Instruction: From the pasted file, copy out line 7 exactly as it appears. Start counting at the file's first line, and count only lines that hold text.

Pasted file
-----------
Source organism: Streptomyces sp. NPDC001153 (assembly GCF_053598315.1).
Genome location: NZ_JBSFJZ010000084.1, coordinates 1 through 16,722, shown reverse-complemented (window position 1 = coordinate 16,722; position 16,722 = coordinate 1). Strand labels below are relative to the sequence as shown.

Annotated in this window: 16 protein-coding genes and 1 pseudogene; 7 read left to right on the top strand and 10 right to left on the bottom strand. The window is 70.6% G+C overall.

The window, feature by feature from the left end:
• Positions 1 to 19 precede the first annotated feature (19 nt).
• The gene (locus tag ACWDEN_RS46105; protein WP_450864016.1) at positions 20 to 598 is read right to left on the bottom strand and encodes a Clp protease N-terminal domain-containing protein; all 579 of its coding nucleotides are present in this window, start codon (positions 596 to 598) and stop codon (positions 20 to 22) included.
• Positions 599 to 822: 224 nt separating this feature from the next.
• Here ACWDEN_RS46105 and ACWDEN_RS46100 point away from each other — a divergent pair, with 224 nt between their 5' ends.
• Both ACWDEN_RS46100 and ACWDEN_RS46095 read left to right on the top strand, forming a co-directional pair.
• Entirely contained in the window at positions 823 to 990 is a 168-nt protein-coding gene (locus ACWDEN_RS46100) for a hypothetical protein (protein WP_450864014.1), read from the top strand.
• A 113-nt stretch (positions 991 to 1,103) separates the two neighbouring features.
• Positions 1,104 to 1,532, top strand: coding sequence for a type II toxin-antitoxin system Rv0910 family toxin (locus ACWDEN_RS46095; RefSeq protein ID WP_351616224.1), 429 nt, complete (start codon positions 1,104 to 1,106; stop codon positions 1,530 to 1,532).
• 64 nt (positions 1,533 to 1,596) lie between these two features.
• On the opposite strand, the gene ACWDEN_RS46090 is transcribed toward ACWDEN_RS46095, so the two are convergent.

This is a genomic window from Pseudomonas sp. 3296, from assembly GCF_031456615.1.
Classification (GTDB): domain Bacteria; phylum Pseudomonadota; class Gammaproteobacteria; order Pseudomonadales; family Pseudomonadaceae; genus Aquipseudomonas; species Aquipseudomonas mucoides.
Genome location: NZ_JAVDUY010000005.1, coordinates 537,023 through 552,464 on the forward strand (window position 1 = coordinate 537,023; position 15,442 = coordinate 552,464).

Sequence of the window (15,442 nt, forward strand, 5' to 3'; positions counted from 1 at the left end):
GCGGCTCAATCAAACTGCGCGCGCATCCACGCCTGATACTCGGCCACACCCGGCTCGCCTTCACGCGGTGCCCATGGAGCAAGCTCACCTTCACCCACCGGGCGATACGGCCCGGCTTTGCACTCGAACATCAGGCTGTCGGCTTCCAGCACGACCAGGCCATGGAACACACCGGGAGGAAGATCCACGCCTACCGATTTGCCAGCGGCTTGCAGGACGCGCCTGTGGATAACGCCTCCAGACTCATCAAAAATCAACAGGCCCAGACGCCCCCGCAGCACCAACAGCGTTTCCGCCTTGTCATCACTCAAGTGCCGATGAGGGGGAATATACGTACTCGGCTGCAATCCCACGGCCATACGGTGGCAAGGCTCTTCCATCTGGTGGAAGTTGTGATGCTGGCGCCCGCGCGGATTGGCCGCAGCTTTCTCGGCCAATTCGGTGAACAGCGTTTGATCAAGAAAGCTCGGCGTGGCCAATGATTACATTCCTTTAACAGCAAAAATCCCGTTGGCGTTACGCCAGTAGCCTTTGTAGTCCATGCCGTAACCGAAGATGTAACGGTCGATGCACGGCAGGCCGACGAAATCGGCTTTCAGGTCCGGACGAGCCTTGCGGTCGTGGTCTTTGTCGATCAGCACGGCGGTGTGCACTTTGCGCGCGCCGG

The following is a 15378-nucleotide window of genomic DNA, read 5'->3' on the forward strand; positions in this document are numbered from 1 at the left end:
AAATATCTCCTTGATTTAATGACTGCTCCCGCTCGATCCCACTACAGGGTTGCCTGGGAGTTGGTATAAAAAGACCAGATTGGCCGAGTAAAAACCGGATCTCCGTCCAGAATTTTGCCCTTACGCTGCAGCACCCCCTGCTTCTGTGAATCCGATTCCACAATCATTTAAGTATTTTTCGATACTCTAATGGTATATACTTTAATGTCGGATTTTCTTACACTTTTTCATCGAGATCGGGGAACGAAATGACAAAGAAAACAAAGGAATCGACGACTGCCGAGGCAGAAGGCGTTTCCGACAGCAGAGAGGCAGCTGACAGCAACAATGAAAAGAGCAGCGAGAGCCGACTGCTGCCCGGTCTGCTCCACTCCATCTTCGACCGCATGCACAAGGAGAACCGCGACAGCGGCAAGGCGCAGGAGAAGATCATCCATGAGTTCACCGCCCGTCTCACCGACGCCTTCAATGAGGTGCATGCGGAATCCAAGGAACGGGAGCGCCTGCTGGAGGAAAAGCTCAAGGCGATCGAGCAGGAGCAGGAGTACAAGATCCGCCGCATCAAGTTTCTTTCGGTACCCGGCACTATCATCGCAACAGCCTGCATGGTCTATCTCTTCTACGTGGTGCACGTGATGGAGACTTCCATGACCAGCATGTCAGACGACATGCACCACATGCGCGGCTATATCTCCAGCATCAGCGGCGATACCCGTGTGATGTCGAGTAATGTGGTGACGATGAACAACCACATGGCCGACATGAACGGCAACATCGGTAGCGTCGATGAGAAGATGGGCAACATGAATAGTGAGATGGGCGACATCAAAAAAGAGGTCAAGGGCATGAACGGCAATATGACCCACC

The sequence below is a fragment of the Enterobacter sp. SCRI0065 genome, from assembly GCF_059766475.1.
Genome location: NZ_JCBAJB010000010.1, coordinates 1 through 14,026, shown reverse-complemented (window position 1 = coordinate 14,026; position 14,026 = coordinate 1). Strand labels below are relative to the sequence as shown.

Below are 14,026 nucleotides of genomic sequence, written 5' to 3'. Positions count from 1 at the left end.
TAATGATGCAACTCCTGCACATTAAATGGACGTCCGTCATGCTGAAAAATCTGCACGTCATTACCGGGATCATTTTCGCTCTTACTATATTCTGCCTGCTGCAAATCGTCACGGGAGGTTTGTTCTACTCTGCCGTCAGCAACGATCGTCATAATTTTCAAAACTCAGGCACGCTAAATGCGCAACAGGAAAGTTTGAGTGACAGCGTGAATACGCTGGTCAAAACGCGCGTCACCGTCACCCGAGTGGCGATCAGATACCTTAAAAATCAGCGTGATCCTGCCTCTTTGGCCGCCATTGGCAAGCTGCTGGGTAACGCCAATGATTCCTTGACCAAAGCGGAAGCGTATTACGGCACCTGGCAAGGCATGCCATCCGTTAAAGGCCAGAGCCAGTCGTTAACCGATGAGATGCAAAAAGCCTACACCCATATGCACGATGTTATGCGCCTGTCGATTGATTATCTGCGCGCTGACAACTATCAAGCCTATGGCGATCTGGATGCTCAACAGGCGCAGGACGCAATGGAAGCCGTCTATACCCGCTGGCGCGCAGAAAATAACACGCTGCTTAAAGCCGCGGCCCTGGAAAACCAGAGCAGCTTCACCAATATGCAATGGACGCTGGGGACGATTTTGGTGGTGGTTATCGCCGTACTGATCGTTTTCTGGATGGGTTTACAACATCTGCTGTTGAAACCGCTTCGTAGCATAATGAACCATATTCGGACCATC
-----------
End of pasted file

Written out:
• Positions 599 to 822: 224 nt separating this feature from the next.